eTheses Repository

Assessing the suitability of cognitive-behavioural therapy for specialised client populations and clinical practice reports

Williamson, Jonathan Paul Allan (2011)
Clin.Psy.D. thesis, University of Birmingham.

Click on the icons below to preview their contents ...
PDF (6Mb)Accepted Version
PDF (5Mb)Accepted Version

Restricted to Repository staff only until 31 December 2021.


Background: For any therapeutic approach, it is important to consider what factors determine its suitability for clients. As cognitive-behavioural therapy (or, CBT), is increasingly being investigated as a therapeutic intervention for adults with intellectual disabilities, this literature review considers the status of empirical evidence concerning factors that determine CBT suitability for this population.
Method: Using five electronic databases, searches were conducted to identify relevant empirical papers published between 1997 and 2010.
Results: Fifteen studies, of seventeen identified, were reviewed. Studies concerned either factors relating to CBT intervention responsiveness or the ability of participants to complete tasks thought necessary for CBT. Across the reviewed studies, several client and contextual factors of potential importance were identified. The veracity of these findings is considered with reference to study methodological issues.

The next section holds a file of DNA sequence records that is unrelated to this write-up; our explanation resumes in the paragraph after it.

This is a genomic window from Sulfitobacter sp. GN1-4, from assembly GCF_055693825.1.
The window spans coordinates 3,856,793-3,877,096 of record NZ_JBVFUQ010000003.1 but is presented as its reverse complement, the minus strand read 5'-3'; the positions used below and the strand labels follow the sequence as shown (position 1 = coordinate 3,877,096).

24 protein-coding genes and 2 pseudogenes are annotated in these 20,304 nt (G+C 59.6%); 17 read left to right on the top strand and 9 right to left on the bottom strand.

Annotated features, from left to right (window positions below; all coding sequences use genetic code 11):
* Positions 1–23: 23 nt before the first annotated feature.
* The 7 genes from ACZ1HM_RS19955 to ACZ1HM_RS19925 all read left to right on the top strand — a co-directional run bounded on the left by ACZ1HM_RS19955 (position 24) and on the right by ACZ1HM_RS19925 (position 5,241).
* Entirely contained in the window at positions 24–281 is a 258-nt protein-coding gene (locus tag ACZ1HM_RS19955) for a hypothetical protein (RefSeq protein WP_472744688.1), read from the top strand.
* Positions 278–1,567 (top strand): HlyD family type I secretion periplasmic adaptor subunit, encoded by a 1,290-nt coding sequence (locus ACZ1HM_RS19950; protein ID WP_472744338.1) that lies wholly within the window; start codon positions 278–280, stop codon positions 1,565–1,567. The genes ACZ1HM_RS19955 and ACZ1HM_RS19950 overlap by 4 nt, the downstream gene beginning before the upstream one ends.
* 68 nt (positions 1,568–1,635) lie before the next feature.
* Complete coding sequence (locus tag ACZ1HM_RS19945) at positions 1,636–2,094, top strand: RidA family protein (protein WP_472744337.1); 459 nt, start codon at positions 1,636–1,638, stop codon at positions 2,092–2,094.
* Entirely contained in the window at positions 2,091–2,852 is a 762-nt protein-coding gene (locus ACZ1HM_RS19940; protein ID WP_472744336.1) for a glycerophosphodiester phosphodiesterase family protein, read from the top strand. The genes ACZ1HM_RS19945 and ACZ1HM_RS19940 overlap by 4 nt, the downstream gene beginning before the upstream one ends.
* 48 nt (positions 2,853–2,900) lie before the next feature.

Conclusions: Although a number of potentially important client and contextual factors have been identified in the literature, further investigations are needed to more clearly establish which of these relate to CBT intervention responsiveness.
Keywords: cognitive-behavioural therapy; intellectual disabilities; suitability; assessment; adults; literature review

Type of Work:Clin.Psy.D. thesis.
Supervisor(s):Oyebode, Jan and Adams, Sue
School/Faculty:Colleges (2008 onwards) > College of Life & Environmental Sciences
Department:School of Psychology, Department of Clinical Psychology
Subjects:BF Psychology
Institution:University of Birmingham
ID Code:3229
This unpublished thesis/dissertation is copyright of the author and/or third parties. The intellectual property rights of the author or third parties in respect of this work are as defined by The Copyright Designs and Patents Act 1988 or as modified by any successor legislation. Any use made of information contained in this thesis/dissertation must be in accordance with that legislation and must be properly acknowledged. Further distribution or reproduction in any format is prohibited without the permission of the copyright holder.
Export Reference As : ASCII + BibTeX + Dublin Core + EndNote + HTML + METS + MODS + OpenURL Object + Reference Manager + Refer + RefWorks
Share this item :
QR Code for this page

Repository Staff Only: item control page